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Rangger C.,Innsbruck Medical University | Helbok A.,Innsbruck Medical University | Sosabowski J.,Queen Mary, University of London | Kremser C.,Innsbruck Medical University | And 7 more authors.
International Journal of Nanomedicine | Year: 2013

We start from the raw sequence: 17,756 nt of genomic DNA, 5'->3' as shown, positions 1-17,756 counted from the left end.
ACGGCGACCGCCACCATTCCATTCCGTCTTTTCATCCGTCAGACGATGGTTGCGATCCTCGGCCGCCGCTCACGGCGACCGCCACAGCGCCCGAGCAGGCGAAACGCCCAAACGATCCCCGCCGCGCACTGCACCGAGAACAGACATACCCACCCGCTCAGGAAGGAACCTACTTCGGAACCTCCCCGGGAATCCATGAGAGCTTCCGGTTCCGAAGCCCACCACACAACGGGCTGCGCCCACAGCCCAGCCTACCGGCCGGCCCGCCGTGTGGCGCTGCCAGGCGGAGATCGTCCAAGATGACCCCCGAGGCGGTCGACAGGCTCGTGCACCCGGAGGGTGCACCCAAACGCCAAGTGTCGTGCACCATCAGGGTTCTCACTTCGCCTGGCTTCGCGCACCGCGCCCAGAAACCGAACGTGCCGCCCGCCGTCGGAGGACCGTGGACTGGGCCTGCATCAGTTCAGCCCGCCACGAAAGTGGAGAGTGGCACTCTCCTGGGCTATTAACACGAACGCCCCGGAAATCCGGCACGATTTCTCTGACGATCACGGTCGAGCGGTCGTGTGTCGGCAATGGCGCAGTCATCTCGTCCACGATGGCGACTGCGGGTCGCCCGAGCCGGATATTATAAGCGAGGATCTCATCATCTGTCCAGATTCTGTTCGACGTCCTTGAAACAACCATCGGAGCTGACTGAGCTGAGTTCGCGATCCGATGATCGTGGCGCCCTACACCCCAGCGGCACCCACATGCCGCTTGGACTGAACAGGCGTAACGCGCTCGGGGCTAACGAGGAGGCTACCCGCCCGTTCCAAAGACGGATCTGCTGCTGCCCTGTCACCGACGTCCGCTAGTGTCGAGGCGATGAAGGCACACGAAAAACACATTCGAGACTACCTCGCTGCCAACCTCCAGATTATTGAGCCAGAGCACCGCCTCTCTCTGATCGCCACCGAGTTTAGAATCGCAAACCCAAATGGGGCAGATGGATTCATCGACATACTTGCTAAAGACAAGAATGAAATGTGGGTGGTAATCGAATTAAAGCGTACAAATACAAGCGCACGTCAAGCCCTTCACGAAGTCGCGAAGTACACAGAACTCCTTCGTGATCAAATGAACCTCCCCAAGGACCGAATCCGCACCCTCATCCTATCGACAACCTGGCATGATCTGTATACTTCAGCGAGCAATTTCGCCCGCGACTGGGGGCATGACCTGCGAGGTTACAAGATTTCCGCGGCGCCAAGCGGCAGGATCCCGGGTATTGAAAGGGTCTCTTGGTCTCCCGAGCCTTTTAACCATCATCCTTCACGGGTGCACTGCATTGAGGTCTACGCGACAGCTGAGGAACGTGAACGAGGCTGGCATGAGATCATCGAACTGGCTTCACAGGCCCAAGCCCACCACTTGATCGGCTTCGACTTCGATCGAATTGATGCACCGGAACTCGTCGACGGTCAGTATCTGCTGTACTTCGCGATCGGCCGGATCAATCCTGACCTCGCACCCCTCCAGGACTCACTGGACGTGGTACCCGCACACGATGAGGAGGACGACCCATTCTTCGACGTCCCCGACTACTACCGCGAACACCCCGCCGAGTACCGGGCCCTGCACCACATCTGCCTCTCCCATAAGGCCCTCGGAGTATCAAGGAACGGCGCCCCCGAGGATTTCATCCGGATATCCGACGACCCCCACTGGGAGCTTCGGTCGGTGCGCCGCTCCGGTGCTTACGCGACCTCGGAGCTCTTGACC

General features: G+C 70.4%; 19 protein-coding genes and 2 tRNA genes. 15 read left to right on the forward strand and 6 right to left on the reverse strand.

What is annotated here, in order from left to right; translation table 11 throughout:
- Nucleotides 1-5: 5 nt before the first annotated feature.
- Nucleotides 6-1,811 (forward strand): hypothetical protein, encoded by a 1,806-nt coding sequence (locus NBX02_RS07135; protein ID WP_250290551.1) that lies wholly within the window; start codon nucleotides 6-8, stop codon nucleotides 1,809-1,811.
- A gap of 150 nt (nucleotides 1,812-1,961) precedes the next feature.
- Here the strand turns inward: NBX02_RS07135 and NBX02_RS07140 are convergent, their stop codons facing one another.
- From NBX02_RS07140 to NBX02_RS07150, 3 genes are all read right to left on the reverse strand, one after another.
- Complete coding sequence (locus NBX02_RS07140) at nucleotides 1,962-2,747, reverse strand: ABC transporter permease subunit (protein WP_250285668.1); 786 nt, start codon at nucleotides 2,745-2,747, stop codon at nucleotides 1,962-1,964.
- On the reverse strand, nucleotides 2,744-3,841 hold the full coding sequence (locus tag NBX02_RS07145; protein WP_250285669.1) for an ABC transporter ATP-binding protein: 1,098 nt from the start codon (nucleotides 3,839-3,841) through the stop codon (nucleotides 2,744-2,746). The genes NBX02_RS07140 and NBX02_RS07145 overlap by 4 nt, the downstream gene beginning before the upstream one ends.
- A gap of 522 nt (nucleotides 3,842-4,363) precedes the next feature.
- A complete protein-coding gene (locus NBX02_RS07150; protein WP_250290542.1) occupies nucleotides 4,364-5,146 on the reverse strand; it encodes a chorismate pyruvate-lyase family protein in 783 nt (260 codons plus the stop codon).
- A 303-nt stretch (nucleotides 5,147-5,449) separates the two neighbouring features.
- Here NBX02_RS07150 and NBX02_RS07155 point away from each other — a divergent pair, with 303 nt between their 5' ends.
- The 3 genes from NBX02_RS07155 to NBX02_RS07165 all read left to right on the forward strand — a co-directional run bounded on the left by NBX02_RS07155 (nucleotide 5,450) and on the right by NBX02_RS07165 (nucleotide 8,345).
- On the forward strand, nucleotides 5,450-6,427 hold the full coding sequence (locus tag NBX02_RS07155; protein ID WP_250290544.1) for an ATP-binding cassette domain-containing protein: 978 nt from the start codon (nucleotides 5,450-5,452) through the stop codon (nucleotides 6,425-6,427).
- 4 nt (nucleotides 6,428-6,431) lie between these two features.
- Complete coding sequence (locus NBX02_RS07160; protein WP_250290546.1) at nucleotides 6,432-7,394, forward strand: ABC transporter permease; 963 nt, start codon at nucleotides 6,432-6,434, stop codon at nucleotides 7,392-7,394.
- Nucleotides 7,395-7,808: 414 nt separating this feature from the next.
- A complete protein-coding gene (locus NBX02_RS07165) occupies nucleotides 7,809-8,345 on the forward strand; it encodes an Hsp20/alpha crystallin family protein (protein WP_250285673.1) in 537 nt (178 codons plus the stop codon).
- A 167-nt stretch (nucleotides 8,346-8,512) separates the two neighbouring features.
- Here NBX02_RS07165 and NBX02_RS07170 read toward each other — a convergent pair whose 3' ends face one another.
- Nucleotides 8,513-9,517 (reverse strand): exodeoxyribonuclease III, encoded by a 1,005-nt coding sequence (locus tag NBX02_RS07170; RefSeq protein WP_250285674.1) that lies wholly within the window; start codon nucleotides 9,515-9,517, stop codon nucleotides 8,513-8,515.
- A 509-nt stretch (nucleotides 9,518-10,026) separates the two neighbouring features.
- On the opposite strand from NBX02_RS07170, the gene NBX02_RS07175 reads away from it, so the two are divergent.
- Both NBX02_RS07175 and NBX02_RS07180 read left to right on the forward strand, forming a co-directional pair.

Background: The significant progress in nanotechnology provides a wide spectrum of nanosized material for various applications, including tumor targeting and molecular imaging. The aim of this study was to evaluate multifunctional liposomal nanoparticles for targeting approaches and detection of tumors using different imaging modalities. The concept of dual-targeting was tested in vitro and in vivo using liposomes derivatized with an arginine-glycine-aspartic acid (RGD) peptide binding to αvβ3 integrin receptors and a substance P peptide binding to neurokinin-1 receptors. Methods: For liposome preparation, lipids, polyethylene glycol building blocks, DTPA-derivatized lipids for radiolabeling, lipid-based RGD and substance P building blocks and imaging labels were combined in defined molar ratios. Liposomes were characterized by photon correlation spectroscopy and zeta potential measurements, and in vitro binding properties were tested using fluorescence microscopy. Standardized protocols for radiolabeling were developed to perform biodistribution and micro-single photon emission computed tomography/computed tomography (SPECT/CT) studies in nude mice bearing glioblastoma and/or melanoma tumor xenografts. Additionally, an initial magnetic resonance imaging study was performed. Results: Liposomes were radiolabeled with high radiochemical yields. Fluorescence microscopy showed specific cellular interactions with RGD-liposomes and substance P-liposomes. Biodistribution and micro-SPECT/CT imaging of 111In-labeled liposomal nanoparticles revealed low tumor uptake, but in a preliminary magnetic resonance imaging study with a single-targeted RGD-liposome, uptake in the tumor xenografts could be visualized. Conclusion: The present study shows the potential of liposomes as multifunctional targeted vehicles for imaging of tumors combining radioactive, fluorescent, and magnetic resonance signaling. Specific in vitro tumor targeting by fluorescence microscopy and radioactivity was achieved. However, biodistribution studies in an animal tumor model revealed only moderate tumor uptake and no additive effect using a dual-targeting approach. © 2013 Rangger et al. Source